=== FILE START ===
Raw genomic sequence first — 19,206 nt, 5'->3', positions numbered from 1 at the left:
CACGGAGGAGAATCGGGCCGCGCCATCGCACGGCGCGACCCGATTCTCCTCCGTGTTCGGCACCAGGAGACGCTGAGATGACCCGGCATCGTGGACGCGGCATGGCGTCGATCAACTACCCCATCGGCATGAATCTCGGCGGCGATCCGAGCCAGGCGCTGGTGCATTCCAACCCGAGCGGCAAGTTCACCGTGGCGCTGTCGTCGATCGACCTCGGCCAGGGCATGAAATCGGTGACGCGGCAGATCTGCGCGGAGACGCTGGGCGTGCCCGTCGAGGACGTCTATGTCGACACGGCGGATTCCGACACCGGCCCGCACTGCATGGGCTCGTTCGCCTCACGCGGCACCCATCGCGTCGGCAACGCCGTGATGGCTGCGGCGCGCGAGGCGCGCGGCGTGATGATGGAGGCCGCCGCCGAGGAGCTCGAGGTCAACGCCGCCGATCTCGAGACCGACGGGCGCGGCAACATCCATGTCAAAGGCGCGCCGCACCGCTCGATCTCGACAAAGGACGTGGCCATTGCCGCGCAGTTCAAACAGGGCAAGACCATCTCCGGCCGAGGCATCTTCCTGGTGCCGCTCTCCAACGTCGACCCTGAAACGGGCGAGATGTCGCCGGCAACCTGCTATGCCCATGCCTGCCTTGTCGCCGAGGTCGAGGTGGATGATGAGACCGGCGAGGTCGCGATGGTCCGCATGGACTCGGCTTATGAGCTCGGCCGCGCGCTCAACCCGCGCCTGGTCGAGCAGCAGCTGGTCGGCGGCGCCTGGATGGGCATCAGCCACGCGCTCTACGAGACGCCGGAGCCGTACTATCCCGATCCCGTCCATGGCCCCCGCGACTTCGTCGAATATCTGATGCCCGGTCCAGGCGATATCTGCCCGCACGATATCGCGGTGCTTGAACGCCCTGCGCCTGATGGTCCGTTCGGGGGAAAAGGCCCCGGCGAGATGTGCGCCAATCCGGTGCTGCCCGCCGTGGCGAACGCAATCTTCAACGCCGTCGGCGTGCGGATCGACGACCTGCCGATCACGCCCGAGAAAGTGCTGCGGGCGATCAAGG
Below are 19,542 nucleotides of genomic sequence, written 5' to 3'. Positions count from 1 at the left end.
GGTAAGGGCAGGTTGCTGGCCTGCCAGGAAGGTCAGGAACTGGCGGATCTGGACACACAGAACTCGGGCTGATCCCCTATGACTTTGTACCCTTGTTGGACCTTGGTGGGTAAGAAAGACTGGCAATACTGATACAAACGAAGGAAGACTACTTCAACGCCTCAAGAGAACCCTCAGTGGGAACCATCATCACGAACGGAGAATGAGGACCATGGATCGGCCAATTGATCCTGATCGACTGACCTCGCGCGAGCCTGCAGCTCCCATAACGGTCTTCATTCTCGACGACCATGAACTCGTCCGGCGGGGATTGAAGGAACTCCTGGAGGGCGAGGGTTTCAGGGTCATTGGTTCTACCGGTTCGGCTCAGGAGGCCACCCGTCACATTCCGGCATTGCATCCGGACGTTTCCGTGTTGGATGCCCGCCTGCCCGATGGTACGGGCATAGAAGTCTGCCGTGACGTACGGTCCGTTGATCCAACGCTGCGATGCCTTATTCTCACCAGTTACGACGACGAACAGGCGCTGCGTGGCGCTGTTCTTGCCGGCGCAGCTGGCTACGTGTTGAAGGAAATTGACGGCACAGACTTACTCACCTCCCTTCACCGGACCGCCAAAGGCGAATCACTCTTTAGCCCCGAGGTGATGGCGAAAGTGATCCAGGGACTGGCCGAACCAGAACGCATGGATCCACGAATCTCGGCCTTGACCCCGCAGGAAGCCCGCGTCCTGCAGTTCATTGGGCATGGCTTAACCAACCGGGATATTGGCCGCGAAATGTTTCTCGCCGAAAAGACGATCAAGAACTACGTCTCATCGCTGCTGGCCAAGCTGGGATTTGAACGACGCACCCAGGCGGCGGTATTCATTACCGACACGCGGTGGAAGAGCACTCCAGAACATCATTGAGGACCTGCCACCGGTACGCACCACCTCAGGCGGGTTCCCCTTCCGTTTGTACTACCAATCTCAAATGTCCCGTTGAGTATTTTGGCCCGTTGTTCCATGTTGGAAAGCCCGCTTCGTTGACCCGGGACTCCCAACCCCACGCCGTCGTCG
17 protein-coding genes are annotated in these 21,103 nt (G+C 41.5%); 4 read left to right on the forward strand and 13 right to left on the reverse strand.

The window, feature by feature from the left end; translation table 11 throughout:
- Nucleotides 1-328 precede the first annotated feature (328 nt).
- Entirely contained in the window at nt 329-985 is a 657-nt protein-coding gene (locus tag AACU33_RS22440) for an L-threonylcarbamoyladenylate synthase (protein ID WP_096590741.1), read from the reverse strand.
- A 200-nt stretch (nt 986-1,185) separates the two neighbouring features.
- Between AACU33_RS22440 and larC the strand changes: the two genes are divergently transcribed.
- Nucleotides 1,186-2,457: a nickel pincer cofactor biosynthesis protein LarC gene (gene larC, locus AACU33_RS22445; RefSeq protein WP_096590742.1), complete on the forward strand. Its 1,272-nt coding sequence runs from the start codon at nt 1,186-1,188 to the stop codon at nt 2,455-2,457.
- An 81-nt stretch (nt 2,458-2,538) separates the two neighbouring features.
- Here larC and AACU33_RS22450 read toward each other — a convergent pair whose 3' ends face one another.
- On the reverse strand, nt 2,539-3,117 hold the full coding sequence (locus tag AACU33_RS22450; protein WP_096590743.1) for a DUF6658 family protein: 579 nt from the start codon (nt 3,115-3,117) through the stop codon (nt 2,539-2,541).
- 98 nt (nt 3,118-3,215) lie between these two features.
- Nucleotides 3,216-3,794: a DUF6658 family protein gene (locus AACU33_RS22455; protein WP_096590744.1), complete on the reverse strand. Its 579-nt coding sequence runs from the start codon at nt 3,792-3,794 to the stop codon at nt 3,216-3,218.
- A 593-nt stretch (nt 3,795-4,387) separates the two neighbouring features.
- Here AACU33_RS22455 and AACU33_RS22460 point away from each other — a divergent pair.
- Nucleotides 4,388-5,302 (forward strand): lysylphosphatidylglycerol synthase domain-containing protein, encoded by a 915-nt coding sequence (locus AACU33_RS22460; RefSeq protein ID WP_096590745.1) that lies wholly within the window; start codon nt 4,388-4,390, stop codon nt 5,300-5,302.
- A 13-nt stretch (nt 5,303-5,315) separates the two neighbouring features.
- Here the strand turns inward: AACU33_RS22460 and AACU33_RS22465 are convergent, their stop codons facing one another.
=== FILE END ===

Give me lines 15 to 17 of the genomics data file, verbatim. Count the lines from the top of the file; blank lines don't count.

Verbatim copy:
- 98 nt (nt 3,118-3,215) lie between these two features.
- Nucleotides 3,216-3,794: a DUF6658 family protein gene (locus AACU33_RS22455; protein WP_096590744.1), complete on the reverse strand. Its 579-nt coding sequence runs from the start codon at nt 3,792-3,794 to the stop codon at nt 3,216-3,218.
- A 593-nt stretch (nt 3,795-4,387) separates the two neighbouring features.